I thought I might get some more chances to post but me and my colleagues have kept busy in the evenings with dinners with our customers and such, so there hasn’t really been much worth posting about. Most of the time business trips end when the work is over but because this is Italy me and some of my colleagues decided to stay some days extra. I’ve also promised my wife to take her to Pompeii and this was a good opportunity.

Renegade wife arrived already on Friday evening and joined us for dinner. Yesterday our little group dispersed, one colleague going home to Taiwan and two others going off to Venice, while me and the wife set off for Napoli.  We arrived in the evening and where too tired after our trip to do much. Today we had one mission: to fulfill Yini’s long time dream of seeing Pompeii. We set off in the morning on the small local train to Pompeii, and after a bit of delay we arrived.  They say the visit should take about two hours but it took us more than double that, I guess we were very thorough in our exploration. Yini was very happy to finally be here, and even though I was here when I was young, I still enjoyed myself.

A dead man buried by the eruption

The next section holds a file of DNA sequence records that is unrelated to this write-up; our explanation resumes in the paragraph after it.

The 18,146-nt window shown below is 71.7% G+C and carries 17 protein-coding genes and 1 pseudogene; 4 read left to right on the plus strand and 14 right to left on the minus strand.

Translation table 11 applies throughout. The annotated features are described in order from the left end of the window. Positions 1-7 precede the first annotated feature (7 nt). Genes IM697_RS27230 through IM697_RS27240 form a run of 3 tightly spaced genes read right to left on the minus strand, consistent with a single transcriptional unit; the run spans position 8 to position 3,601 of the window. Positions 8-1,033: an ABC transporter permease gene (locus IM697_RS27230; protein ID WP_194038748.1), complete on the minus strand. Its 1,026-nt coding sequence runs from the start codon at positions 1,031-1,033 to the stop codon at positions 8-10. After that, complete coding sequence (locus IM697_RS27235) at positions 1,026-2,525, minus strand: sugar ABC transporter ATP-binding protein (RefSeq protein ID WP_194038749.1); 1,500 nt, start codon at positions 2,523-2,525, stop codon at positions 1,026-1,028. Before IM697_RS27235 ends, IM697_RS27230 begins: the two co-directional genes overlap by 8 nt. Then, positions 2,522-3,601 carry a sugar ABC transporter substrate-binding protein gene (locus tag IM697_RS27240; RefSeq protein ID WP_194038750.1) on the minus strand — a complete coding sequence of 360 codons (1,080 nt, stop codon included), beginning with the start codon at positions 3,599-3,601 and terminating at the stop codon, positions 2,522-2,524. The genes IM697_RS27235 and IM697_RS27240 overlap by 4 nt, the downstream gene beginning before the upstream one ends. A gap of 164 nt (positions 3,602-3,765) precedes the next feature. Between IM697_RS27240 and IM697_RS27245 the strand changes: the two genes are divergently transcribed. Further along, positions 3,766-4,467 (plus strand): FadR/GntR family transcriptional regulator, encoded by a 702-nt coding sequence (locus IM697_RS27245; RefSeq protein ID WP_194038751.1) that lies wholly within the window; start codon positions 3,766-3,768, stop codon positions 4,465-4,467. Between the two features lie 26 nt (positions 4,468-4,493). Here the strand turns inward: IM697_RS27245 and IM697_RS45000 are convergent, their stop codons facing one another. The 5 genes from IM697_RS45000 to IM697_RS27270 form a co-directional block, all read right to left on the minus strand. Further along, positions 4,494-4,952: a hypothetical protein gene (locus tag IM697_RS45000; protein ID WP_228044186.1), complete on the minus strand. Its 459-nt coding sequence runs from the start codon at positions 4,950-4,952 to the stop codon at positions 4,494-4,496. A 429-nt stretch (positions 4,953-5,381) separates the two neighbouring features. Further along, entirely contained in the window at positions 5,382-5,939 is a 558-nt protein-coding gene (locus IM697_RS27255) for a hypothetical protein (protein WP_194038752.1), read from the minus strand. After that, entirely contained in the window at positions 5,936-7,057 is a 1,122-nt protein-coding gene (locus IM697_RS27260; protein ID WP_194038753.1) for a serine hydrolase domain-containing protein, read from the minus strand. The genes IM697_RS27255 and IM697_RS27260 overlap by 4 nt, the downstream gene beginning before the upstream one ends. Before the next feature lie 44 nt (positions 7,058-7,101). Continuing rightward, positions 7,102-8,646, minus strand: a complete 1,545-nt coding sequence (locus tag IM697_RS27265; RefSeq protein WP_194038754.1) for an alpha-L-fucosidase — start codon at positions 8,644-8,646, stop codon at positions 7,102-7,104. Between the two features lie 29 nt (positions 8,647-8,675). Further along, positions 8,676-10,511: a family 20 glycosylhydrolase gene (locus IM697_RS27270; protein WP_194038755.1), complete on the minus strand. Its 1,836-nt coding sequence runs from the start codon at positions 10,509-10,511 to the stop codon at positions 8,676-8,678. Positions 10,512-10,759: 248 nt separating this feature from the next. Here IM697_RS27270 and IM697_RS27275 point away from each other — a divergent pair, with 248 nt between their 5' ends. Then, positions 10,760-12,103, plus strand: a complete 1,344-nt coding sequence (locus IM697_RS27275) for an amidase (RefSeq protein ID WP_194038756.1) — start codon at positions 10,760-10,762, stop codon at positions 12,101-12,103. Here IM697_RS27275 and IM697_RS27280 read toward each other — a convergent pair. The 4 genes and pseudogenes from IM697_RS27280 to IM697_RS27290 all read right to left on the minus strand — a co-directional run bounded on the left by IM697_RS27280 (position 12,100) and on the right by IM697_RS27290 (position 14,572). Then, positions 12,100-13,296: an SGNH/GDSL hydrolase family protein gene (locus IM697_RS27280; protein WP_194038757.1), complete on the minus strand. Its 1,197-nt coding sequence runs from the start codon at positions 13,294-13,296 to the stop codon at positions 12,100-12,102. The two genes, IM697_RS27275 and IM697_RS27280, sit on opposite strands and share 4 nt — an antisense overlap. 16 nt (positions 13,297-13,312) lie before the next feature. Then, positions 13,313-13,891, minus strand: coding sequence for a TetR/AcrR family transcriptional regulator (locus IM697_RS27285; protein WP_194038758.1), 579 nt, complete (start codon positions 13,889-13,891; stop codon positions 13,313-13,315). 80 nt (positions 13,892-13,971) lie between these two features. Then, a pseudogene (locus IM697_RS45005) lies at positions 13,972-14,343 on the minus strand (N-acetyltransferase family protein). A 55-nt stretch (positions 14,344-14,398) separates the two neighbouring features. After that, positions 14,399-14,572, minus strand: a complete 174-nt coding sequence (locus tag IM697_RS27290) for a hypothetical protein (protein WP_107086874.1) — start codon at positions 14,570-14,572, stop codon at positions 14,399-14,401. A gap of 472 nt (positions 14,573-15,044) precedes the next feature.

Some of the many frescoes 

When we had seen pretty much everything in Pompeii (ok, there is more but some of it is blocked due to construction and so on), we were getting tired and our feet were sore. However, we had some hours left so we decided to go to the second town that was destroyed in the same volcanic eruption, Herculaneum. This was a much smaller town than Pompeii but as I understand it, it was richer and the houses more decorated. We walked around there for a bit more than an hour. It was very similar to Pompeii but still fun to see.

Some beautiful frescoes and mosaics 

Just as we were finishing our tour of Herculaneum it started to rain so we sped up slightly and headed down to what used to be the sea shore. There we came upon a number of ancient boat houses and in there we found a large number of skeletons, frozen in the position the people died in.  Kind of macabre to see but it gave me a very solemn feeling, a kind of mix between respect for the dead and a sense of historic significance.

Skeletons in Herculaneum boat houses.

When we got out from the ruins we were hungry and exhausted from all the walking (I think the step counter in Yini’s phone registered more than 25000 steps), so we got some dinner at a local restaurant then headed home to our hotel.